Located on a narrow spit of endangered linksland, the Royal West Norfolk Golf Club was founded in 1892 in the quiet town of Brancaster on the north-west tip of Norfolk. Discovered and designed by Holcombe Ingleby, with assistance from golf writer Horace Hutchinson, the course is squeezed between a large coastal sand ridge and a protected tidal saltmarsh. It only takes one look at the links to understand the precarious nature of its existence, as one side is constantly battered by fierce winds and huge seas while its other side floods during high tide, making the course inaccessible for hours and cutting off those caught playing without checking their tidal charts.
Arranged in a single out and back loop along the sea dunes, with the inward nine playing into some of the stiffest prevailing winds in Britain, the layout has never been re-designed but has changed considerably over time, mostly because of the loss of duneland and the narrowing of its playing areas. Several tees along the dunes have been lost through the years, while the 11th hole was completely destroyed during severe storms in 1942. What remains is a quirky kaleidoscope of eccentric golf holes full of deep sleeper-faced bunkers, tiny pots, quick and heavily fortified greens and partially flooded marshlands. These marsh areas actually create some very fine fairway corridors and are used strategically within the design, especially on the heroic par five 8th played twice diagonally across the floodplains and demanding those wanting to get home in two take the aggressive and longer carry on both shots.
The full Brancaster experience begins at the wood paneled Victorian clubhouse, which enjoys splendid views over the North Sea and a cracking opening hole played along the dunes to a terrific little green tucked into the sand. The next all-star hole is the 3rd, its approach blind over a huge sleepered embankment and into a slim green. Turning straight toward the sea, the 4th is then a cross wind par three of considerable challenge, its built up target set beyond a bank fortified with daunting sleepers. The 5th features a bizarre blind drive through two posts on the top of a ridge while on the back nine the one-shot 10th is a fine hole that can be brutal as you turn to experience the headwinds for the first time, and both the strong par four 14th and the short 15th have cool sunken and obscured green sites.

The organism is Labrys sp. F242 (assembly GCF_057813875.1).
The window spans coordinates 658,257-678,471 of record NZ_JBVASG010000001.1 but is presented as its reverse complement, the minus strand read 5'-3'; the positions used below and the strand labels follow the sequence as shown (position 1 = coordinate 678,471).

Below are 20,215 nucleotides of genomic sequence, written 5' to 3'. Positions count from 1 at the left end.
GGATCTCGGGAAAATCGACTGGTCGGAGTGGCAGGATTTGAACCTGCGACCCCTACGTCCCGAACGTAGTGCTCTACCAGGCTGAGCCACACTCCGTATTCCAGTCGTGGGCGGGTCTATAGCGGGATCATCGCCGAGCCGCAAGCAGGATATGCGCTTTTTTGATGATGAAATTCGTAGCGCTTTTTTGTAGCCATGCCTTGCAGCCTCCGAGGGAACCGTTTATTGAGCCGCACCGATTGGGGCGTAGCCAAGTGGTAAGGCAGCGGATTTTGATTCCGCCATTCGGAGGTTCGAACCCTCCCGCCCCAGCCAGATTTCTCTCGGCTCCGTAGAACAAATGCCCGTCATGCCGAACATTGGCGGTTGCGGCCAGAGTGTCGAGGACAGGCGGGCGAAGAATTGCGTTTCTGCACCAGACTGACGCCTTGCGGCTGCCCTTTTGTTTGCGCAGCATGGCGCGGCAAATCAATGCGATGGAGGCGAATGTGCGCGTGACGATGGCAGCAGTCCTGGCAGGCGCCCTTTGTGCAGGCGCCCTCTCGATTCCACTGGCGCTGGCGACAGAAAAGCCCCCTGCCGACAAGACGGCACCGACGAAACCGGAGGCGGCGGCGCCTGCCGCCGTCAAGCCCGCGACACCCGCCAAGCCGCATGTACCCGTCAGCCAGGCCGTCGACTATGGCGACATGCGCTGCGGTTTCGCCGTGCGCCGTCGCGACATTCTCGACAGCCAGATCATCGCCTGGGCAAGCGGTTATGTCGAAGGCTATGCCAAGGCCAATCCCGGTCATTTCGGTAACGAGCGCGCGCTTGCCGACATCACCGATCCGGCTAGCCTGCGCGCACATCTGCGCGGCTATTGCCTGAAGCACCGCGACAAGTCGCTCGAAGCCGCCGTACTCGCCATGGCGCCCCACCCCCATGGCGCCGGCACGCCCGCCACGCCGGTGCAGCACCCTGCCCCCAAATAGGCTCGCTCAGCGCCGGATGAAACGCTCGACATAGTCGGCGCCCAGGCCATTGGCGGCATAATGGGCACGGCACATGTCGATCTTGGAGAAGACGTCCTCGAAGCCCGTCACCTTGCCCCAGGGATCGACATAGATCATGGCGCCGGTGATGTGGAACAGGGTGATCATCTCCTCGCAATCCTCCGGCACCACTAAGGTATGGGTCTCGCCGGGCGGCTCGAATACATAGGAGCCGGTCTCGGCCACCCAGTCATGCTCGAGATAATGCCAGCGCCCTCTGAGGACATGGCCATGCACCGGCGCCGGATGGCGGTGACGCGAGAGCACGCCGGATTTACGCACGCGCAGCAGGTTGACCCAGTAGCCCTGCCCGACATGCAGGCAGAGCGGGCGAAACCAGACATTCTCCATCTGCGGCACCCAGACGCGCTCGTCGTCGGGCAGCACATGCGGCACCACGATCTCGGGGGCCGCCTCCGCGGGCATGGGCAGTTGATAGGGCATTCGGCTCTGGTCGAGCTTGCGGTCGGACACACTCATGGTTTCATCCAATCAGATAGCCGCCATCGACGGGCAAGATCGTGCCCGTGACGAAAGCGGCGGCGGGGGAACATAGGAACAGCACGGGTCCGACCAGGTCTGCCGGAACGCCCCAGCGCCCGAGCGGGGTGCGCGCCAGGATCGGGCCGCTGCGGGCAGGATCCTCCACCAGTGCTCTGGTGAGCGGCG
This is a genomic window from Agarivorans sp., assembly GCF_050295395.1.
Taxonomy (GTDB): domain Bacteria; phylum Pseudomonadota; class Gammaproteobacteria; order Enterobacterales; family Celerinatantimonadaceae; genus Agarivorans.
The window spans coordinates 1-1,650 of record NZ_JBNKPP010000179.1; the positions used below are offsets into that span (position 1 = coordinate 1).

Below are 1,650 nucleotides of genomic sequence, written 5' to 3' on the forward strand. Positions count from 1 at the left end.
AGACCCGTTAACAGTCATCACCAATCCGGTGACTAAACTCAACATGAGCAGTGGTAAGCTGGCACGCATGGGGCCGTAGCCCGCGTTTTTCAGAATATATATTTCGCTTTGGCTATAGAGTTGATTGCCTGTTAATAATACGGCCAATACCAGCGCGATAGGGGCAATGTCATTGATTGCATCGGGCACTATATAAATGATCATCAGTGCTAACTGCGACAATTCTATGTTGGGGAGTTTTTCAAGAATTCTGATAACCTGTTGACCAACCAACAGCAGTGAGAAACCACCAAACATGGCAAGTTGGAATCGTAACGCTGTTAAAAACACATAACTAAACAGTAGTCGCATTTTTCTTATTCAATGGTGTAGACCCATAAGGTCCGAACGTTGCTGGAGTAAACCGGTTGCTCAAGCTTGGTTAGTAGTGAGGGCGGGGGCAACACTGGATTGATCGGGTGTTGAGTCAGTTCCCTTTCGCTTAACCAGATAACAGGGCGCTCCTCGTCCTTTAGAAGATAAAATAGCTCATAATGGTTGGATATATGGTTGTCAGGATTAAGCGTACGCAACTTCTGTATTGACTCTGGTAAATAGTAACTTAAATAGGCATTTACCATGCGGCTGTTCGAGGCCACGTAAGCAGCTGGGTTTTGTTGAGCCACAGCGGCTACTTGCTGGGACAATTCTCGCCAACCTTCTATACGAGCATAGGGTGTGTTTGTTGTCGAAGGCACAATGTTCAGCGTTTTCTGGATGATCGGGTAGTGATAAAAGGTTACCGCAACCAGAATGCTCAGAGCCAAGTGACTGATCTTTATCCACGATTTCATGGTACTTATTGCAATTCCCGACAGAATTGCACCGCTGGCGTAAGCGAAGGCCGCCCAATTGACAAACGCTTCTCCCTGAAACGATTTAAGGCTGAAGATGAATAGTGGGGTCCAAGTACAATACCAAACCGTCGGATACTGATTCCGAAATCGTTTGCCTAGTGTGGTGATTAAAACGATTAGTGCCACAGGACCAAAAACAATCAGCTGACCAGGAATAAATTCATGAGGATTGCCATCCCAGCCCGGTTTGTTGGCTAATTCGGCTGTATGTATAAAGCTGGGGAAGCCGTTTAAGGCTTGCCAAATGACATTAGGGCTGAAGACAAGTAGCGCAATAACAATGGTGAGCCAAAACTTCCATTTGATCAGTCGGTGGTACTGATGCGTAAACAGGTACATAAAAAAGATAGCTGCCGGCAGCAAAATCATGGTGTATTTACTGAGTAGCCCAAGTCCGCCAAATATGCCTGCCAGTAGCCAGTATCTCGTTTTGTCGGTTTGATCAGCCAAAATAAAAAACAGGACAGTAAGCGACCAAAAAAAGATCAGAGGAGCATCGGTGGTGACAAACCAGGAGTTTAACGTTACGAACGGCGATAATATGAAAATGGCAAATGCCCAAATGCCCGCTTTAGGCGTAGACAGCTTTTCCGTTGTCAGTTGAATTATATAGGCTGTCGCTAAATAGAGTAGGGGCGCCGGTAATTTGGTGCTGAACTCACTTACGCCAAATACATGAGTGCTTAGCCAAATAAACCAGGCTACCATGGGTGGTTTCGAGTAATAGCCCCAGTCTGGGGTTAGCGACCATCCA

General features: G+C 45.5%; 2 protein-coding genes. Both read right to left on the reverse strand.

Despite its idiosyncrasies, Brancaster is a more substantial test than first appears with some excellent design elements, well built and well positioned hazards and an interesting variety of green sites. It is not really recommended for general consumption, though, as many will be unimpressed by the fact that the course floods and that there are poor holes, blind greens, unfair bounces and average conditioning. For those who enjoy their golf adventurous and a little unconventional, however, Royal West Norfolk is like stepping back in time and is a real treasure that should be savored before too much more of it is lost.